BFG in the Land of Lilliput
It’s hardly a secret that we’re not exactly the tallest side in Europe but until quite recently it was the case that it tended to cost us in the league and we generally coped well enough in the Champions League, barring rare moments like Alex’s late header in 2007 for PSV Eindhoven. This season in the league we’ve conceded eleven goals, of which five have been headed. The finger of blame has been pointed at Mertesacker for more than one of these goals and it has to be said his form hasn’t been of the same level as last season since he returned from the World Cup. I have a degree of sympathy for him, as he’s currently playing in a central defensive partnership with a 5’ 10 left back. This means that he’s probably quite aware that it has to be him winning headers. The more worrying thing is the ease with which the 5’ 7 Anderlecht winger, Andy Najar, was able to steal into the box and head home the opener. When we last won the league in 2004 we had a team of tall players. Especially down the spine. However our current first choice defence – including keeper – is on average taller than the Invincibles defence:
Lehmann 6’ 3 Szczesny 6’ 5
Lauren 5’ 11 Debuchy 5’ 10
Toure 6’ 0 Koscielny 6’ 1
Campbell 6’ 2 Mertesacker 6’ 6
Our problem is in midfield and back up for our first choice centre halves (Monreal). The Invincibles midfield had Vieira at 6’ 4, Gilberto 6’ 1, Edu 6’ 1, Parlour 6’ 0 and Pires 6’ 2. In fact our only midfielder under six feet was Freddie Ljungberg. Our current squad contains only one midfielder over six feet and that’s the permanently injured Abou Diaby. This isn’t such an issue in open play but it’s a problem from set pieces as was shown against Crystal Palace and Manchester City. Playing Monreal at centre half is the obvious problem when it comes to headed goals in open play as was exposed against Hull and even Anderlecht. I know Wenger wants to use highly technical players in midfield but sometimes you have to be pragmatic. The Premier League is not the most technical league in the world, it’s hustle and bustle and more often than not to counter this you need some robust players in midfield.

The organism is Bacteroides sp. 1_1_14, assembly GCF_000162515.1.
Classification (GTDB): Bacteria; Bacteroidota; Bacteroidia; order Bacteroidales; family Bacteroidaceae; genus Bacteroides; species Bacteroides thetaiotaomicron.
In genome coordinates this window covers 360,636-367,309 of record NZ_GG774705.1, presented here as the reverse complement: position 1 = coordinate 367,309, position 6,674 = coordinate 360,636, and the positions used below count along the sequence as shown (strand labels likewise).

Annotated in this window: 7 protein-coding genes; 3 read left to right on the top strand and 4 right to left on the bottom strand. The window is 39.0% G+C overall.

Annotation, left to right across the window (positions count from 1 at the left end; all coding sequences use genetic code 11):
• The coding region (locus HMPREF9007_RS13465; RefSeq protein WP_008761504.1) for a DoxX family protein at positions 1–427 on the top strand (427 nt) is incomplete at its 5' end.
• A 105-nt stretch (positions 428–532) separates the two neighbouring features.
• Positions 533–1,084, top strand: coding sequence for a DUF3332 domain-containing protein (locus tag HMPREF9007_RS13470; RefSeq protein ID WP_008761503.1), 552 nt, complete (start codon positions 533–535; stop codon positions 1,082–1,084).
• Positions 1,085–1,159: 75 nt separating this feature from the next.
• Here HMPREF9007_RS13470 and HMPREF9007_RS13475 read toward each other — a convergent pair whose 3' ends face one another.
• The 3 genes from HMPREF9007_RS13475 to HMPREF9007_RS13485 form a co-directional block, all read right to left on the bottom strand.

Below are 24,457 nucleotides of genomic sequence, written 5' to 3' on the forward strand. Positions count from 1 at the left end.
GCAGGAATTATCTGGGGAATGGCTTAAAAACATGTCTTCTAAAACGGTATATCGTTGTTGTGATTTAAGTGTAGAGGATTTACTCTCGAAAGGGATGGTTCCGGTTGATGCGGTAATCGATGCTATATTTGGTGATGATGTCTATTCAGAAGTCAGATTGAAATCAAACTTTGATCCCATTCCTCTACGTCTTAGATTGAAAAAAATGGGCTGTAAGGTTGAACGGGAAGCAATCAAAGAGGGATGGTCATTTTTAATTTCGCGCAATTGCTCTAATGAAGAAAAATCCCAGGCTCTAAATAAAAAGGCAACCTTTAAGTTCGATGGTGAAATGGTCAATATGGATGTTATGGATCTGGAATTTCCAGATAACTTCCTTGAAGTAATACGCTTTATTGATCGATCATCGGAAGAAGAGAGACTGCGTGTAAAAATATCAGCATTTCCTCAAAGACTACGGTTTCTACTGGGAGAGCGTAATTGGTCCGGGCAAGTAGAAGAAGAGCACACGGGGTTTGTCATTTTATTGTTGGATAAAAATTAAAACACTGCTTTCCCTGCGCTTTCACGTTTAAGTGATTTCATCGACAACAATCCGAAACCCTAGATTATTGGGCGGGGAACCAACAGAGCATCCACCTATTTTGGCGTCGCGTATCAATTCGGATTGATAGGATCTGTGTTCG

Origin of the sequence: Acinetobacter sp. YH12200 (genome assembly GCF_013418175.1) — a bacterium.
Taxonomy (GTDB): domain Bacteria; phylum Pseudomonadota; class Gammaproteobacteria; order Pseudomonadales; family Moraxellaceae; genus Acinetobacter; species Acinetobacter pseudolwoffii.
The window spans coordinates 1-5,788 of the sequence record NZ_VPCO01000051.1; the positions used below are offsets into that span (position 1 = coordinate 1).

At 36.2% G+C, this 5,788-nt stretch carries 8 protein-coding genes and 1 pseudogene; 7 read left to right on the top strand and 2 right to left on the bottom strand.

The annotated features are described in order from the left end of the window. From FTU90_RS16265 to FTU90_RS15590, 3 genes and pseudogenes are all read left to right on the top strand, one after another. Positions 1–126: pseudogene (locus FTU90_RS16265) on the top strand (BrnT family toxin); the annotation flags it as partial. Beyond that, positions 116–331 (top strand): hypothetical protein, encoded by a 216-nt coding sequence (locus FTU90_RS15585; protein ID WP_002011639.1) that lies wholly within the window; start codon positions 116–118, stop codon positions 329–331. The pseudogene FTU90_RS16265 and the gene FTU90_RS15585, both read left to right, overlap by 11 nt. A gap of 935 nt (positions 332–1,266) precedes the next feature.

Our manager came in for a bit of criticism for his truculent response to Jacqui Oatley’s line of questioning after the Hull game. At first, I thought like many that his response was a little out of order. I have however changed my mind and feel he did nothing wrong. What caused my road to Damascus moment? Seeing Piers Morgan tweeting criticism of Wenger. Nothing will make an Arsenal fan change their mind quicker than realising they share a point of view with this man.
Don’t call it a Comeback
Whilst our performances generally this season have been sub-par and lacklustre, we showed twice last week our resolve to fight back. There have been times in the last seven years or so where we’ve gone away to weaker European opposition, not played particularly well, they’ve taken the lead and then our heads just went down. Braga is one that particularly sticks out in my mind but there are other examples. Against Anderlecht, we didn’t play well for a lot of the game but when we went behind we fought hard and scored twice with two exceptional finishes in high pressure situations. Our team can sometimes seem mentally a bit fragile especially in big games but they do show a lot of spirit and drive at times. In certain previous seasons the team’s self belief would have gone and we would have been subject to much press derision at having lost. Fighting back to level or win – sometimes very late on – has been a recurring theme for us in the last season and a half and this is partially due to flakiness that gets us into situations we shouldn’t be in but ultimately that ability to fight is a strength. We seem to constantly find ourselves saying this but if we could sort out our defence (in the team sense) we’d be very formidable. This is what makes the failure to sign a defensive midfielder and another centre half all the more frustrating.